Premier Inn owner Whitbread (WTB.L) shares slid on Tuesday after it posted a 79.4% slide in total sales in the three months to the end of May.
The company was one of the biggest fallers on Britain’s FTSE 100 (^FTSE) after it revealed the toll of the coronavirus and lockdown on its hotels and restaurants. Whitbread was trading 4.4% lower at around 9.30am in London.
It has now begun reopening hotels, with 270 of its 800 Premier Inn branches and 24 restaurants now open. The remainder of its operations, including Beefeater, Brewers Fayre and Table Table, will open throughout July.
It said it had seen “good demand” for the summer in traditional regional tourist destinations. The trading update said keeping 39 hotels open for key workers during lockdown had provided “key learnings” that would be rolled out more widely on operating safely amid the pandemic.
The company also stated that a £1bn ($1.24bn) rights issue in early June had “secured the business so it can withstand a period of low revenues.”
But it noted demand as still subdued in London, and added: “It is still very early days and therefore too early to draw any conclusions from our booking trajectory, especially as there has been volatility in hotel performance in other countries that relaxed controls before the UK.”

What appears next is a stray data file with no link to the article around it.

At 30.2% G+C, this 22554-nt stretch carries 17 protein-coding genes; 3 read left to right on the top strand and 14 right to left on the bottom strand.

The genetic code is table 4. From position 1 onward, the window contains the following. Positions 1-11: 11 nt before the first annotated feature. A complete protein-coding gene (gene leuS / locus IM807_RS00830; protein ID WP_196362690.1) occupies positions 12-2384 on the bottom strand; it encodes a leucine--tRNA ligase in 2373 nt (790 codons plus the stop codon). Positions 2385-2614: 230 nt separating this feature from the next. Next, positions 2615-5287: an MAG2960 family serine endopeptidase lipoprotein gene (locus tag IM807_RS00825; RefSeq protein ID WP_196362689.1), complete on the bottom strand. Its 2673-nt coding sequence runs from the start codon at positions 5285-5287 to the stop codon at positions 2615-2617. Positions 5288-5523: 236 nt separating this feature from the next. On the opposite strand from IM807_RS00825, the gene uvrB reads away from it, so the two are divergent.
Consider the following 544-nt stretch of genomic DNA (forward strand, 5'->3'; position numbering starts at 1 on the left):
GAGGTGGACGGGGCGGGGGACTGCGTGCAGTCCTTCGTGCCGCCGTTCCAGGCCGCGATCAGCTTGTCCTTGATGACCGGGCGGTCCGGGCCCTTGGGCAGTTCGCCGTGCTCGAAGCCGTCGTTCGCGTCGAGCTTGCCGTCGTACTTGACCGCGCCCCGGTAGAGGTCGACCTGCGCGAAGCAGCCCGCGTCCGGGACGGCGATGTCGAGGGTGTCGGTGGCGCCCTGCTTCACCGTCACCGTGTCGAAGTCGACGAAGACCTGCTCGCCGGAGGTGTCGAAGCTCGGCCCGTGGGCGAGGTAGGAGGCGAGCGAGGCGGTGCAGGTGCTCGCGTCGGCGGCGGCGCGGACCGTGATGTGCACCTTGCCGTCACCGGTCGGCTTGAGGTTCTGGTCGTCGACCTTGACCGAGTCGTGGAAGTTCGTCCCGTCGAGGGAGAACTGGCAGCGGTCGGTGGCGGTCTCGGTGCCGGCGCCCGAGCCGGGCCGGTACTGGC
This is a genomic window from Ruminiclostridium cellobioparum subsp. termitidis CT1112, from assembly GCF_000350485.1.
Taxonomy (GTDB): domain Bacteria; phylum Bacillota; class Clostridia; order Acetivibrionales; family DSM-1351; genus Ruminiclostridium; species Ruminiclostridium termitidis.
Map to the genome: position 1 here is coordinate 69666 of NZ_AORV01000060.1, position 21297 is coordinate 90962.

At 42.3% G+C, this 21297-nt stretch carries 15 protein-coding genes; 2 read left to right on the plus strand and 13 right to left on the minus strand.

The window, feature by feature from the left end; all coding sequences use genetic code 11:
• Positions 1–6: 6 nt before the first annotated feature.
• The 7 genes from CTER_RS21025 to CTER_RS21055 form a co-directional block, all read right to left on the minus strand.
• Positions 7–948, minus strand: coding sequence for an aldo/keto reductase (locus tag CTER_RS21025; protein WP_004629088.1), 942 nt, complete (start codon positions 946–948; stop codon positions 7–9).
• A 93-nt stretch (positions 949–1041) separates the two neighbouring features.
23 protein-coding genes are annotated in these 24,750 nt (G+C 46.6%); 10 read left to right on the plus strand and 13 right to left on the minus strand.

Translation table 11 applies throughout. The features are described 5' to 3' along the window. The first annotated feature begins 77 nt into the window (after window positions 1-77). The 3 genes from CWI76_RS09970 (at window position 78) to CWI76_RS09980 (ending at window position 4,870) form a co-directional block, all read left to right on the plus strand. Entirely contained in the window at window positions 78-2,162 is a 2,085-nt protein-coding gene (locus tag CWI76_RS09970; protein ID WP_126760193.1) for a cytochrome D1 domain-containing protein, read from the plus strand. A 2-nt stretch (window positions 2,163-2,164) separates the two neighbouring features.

At the end of June, a number of holiday companies, including tour operator TUI (TUI.L) and the Eurotunnel, reported how bookings had ‘exploded ahead of COVID-19 travel restrictions being lifted.
“Today’s results read, ‘closed over lockdown’. So while the headline declines are scary, they were to be expected,” said Emilie Stevens, an equity analyst at Hargreaves Lansdown.
“With the foreign holiday market still rebooting it looks like UK staycations could be the main holiday choice this summer, which is good news for Whitbread’s regional locations.
“Unfortunately, while higher levels of domestic tourism is good news, particularly if it’s a trend that holds, it’s no substitute for international and businesses travellers visiting the UK’s major cities.”